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Jay April 23, 2014 at 7:34 am

I wish i had know about this museum years ago when i went there for work. I spent my time doing mostly outdoors site seeing and fishing, Oh and i got lost and stumbled upon the set for the tv show Lost. Thank you for sharing this since my wife had never been we will probably go next year and since she likes visiting museums you may have just earned me more brownie points

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Suki F April 23, 2014 at 11:18 pm

It looks like a place where I would have a lot of fun. I will add it to the list of places to visit in Hawaii. Thanks for sharing!

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Jason B April 24, 2014 at 2:49 pm

The museum looks pretty nice. It looks like its worth the $20.

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Michele Harvey April 24, 2014 at 4:54 pm

A beautiful museum in a beautiful part of the world. You did a wonderful job describing the museum and your photos are lovely. I was in Hawaii once years ago and during that visit, most of my time was not my own. I had one free day which was mostly spent at the beach. If I return to Hawaii, I will definitely visit this museum. Thank you.

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Crystal Ross April 24, 2014 at 8:17 pm

I have been to Honolulu for my honeymoon. It was a blast. However, I never made it to that museum. it looks interesting and if I ever go back i will have to check it out. Thanks for the article. =)

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andleeb April 25, 2014 at 2:50 pm

I do not know if I can ever visit Honolulu. But i am always fond of such places even with that price , if ever I got a chance I will visit this museum.
I have heard a lot about Honolulu and its beauty.
I really loved the photos and it is good to see botanical garden to know about local plants.
I enjoyed visiting with you through this post.

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Lisa Richardson April 26, 2014 at 10:31 am

Love the other side of Hawaii! Local cultural exploration does lead to better understanding.
You are preserving a bit of Hawaiian heritage through sharing your observations and paying the admission fee.

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Dana Relyea Ross April 27, 2014 at 2:26 pm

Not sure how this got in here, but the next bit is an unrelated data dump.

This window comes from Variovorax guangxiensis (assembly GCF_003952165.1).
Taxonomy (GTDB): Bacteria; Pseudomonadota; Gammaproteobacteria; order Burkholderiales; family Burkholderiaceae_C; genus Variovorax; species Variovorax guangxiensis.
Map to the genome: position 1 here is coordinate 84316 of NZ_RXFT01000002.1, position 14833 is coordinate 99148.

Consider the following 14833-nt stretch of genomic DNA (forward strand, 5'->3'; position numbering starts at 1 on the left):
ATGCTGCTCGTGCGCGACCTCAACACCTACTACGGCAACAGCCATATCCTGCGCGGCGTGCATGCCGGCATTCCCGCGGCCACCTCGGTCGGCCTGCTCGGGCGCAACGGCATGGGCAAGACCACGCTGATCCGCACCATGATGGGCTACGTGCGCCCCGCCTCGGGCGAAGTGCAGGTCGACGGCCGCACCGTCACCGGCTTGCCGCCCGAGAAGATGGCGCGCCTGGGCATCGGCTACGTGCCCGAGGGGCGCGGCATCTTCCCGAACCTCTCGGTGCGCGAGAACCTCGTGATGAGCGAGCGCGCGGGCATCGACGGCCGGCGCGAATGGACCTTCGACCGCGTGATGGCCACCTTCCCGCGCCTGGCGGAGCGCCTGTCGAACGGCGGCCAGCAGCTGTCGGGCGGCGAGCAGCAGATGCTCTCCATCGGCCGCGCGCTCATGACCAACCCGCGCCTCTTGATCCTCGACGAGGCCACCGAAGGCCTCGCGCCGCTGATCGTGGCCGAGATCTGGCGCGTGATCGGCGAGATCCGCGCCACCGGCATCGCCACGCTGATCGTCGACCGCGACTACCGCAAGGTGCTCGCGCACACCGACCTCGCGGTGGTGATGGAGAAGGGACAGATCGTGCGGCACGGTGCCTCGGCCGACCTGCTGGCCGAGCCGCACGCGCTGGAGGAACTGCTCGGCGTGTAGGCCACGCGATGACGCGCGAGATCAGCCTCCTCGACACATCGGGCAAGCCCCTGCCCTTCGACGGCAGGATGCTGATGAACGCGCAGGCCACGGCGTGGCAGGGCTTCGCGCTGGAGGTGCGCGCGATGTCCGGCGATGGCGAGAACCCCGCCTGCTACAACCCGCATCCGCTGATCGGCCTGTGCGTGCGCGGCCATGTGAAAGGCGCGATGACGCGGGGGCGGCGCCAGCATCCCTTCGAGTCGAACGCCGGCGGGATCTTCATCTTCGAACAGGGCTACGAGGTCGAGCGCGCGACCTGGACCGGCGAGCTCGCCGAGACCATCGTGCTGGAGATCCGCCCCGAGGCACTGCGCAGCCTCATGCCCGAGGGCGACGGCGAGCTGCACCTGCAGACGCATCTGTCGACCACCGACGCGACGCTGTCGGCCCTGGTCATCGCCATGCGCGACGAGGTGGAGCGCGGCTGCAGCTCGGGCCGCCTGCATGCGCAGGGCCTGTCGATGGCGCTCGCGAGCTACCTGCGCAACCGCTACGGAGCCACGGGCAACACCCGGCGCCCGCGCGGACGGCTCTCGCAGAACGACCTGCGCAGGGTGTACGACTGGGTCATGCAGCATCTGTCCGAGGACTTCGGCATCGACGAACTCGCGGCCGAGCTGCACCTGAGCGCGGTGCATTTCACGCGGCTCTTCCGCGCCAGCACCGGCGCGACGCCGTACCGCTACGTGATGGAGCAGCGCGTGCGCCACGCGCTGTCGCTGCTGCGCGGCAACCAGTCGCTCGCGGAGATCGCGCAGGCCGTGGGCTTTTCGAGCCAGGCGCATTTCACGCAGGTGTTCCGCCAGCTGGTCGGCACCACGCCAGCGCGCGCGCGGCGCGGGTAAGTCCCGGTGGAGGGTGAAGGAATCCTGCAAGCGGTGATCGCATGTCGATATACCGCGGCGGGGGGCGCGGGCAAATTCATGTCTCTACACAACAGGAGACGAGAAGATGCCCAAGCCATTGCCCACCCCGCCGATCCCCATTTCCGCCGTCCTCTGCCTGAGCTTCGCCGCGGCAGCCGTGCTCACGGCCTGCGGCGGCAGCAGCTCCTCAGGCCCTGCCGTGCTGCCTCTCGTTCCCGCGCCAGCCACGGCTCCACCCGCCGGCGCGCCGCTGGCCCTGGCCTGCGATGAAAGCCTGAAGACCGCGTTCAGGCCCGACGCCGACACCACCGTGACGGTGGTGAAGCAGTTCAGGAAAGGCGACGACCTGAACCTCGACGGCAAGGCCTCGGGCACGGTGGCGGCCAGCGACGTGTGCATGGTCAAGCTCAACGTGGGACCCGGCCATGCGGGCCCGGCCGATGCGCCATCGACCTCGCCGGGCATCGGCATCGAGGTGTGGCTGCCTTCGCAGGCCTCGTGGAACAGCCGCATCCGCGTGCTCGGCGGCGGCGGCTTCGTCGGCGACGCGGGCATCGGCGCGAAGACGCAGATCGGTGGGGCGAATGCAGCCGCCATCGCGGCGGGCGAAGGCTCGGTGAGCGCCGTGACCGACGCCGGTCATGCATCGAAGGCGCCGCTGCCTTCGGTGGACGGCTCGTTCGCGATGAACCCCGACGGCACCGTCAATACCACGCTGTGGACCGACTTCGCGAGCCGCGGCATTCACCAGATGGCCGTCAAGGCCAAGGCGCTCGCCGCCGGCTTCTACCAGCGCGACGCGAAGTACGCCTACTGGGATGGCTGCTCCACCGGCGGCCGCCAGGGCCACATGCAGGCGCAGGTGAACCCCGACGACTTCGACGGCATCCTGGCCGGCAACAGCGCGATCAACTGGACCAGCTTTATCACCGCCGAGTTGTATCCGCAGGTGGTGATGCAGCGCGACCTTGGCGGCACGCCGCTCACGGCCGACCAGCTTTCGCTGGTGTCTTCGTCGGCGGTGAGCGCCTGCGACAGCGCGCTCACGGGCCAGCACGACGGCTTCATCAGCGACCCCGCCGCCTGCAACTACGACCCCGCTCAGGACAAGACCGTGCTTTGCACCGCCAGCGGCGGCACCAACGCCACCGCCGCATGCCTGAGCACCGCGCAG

Hello, I found your article on the Bishop Museum to be very well written and educational. My mother’s family are direct descendents of the Royal Hawaiian family. My mother (Belle Reid, her twin sister, Cathleen, and their younger sister, Charlotte Reid) lived on their family home Fort Dawson. Their great of great great grandfather was presented with a pocket watch from Abraham Lincoln which is at Bishop Museum. My mother got to hold the pocket watch at one time. I would love to see it one day. I lived on the big island and Honolulu many times in my lifetime. Most of my cousins still reside on the islands.

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Carol Kamaile May 10, 2014 at 1:18 am

Information for you water craft/canoe lovers (see picture at beginning of Bishop Museum article}, check out the Hokulea website and see our famous double hulled sailing canoe that sailed to Tahiti in 1976 navigating only by the stars, ocean/swell directions, etc by master navigator Mau Pialug

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Debra Yearwood May 10, 2014 at 3:30 am

I was taken aback about the price of the museum. I guess I’ve gotten spoilt living in a capital city. 🙂 I think its a great idea going to the museum first and getting a handle on the history and culture. Its so easy to over look the real place and get caught up in the tourist adventure.

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Kirt Butler April 26, 2018 at 2:02 pm

I truly enjoyed my visit to this museum but why is the exterior of this stately old estate eroding and in disrepair. For the cost of the entry fee this estate should be better maintained and cherished.